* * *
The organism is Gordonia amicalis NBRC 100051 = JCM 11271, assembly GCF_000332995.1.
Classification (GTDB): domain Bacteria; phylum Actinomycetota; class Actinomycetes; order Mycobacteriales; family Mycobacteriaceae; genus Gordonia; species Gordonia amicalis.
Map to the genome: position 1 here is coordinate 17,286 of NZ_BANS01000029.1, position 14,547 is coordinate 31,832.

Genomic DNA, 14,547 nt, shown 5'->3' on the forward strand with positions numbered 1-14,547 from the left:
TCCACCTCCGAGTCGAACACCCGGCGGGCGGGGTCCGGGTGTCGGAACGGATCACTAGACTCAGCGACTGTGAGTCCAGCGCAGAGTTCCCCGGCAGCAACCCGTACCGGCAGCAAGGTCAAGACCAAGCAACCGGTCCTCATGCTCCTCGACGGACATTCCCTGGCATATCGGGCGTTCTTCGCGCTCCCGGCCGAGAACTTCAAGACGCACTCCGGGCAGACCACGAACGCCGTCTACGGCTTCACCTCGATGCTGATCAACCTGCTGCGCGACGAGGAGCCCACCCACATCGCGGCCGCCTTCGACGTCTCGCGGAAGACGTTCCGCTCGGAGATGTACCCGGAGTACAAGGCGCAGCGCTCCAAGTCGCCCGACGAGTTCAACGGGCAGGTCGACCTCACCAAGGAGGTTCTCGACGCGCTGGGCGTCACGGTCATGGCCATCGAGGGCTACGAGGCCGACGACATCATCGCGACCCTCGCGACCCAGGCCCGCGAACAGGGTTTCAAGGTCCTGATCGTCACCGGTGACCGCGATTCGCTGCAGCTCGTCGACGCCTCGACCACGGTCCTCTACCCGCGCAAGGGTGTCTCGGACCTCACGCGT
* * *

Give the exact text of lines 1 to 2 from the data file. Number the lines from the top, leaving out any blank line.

The organism is Gordonia amicalis NBRC 100051 = JCM 11271, assembly GCF_000332995.1.
Classification (GTDB): domain Bacteria; phylum Actinomycetota; class Actinomycetes; order Mycobacteriales; family Mycobacteriaceae; genus Gordonia; species Gordonia amicalis.